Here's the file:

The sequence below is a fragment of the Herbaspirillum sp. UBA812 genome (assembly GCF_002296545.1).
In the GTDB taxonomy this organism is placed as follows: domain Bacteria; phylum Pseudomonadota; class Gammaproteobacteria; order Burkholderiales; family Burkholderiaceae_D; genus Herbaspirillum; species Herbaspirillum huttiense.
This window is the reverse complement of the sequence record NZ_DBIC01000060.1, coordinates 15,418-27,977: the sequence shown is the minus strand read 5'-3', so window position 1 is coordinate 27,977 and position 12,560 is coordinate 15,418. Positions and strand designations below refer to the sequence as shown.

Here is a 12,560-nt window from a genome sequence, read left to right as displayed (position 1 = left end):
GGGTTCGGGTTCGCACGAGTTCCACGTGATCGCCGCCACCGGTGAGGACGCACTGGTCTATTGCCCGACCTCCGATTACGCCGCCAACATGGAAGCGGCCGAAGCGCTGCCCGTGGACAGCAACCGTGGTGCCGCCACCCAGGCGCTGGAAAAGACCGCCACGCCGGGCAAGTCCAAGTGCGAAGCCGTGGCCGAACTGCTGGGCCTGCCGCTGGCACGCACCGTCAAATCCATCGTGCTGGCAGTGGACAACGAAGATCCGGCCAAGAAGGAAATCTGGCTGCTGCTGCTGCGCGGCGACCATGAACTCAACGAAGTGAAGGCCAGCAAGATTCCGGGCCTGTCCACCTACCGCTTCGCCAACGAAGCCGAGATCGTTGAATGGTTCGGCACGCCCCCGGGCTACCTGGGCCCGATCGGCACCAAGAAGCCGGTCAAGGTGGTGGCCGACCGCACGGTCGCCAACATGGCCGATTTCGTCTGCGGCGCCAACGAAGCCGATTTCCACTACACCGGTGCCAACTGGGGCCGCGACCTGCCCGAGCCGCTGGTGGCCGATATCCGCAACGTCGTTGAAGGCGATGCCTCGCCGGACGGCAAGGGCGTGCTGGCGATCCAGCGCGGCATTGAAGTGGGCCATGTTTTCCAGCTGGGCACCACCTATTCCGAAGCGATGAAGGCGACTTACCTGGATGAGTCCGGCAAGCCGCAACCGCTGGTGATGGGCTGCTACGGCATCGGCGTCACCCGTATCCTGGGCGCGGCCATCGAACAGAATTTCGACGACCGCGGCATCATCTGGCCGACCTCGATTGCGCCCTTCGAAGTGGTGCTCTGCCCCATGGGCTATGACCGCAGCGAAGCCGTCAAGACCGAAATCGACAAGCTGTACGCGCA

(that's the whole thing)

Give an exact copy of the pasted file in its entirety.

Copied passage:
The sequence below is a fragment of the Herbaspirillum sp. UBA812 genome (assembly GCF_002296545.1).
In the GTDB taxonomy this organism is placed as follows: domain Bacteria; phylum Pseudomonadota; class Gammaproteobacteria; order Burkholderiales; family Burkholderiaceae_D; genus Herbaspirillum; species Herbaspirillum huttiense.
This window is the reverse complement of the sequence record NZ_DBIC01000060.1, coordinates 15,418-27,977: the sequence shown is the minus strand read 5'-3', so window position 1 is coordinate 27,977 and position 12,560 is coordinate 15,418. Positions and strand designations below refer to the sequence as shown.

Here is a 12,560-nt window from a genome sequence, read left to right as displayed (position 1 = left end):
GGGTTCGGGTTCGCACGAGTTCCACGTGATCGCCGCCACCGGTGAGGACGCACTGGTCTATTGCCCGACCTCCGATTACGCCGCCAACATGGAAGCGGCCGAAGCGCTGCCCGTGGACAGCAACCGTGGTGCCGCCACCCAGGCGCTGGAAAAGACCGCCACGCCGGGCAAGTCCAAGTGCGAAGCCGTGGCCGAACTGCTGGGCCTGCCGCTGGCACGCACCGTCAAATCCATCGTGCTGGCAGTGGACAACGAAGATCCGGCCAAGAAGGAAATCTGGCTGCTGCTGCTGCGCGGCGACCATGAACTCAACGAAGTGAAGGCCAGCAAGATTCCGGGCCTGTCCACCTACCGCTTCGCCAACGAAGCCGAGATCGTTGAATGGTTCGGCACGCCCCCGGGCTACCTGGGCCCGATCGGCACCAAGAAGCCGGTCAAGGTGGTGGCCGACCGCACGGTCGCCAACATGGCCGATTTCGTCTGCGGCGCCAACGAAGCCGATTTCCACTACACCGGTGCCAACTGGGGCCGCGACCTGCCCGAGCCGCTGGTGGCCGATATCCGCAACGTCGTTGAAGGCGATGCCTCGCCGGACGGCAAGGGCGTGCTGGCGATCCAGCGCGGCATTGAAGTGGGCCATGTTTTCCAGCTGGGCACCACCTATTCCGAAGCGATGAAGGCGACTTACCTGGATGAGTCCGGCAAGCCGCAACCGCTGGTGATGGGCTGCTACGGCATCGGCGTCACCCGTATCCTGGGCGCGGCCATCGAACAGAATTTCGACGACCGCGGCATCATCTGGCCGACCTCGATTGCGCCCTTCGAAGTGGTGCTCTGCCCCATGGGCTATGACCGCAGCGAAGCCGTCAAGACCGAAATCGACAAGCTGTACGCGCA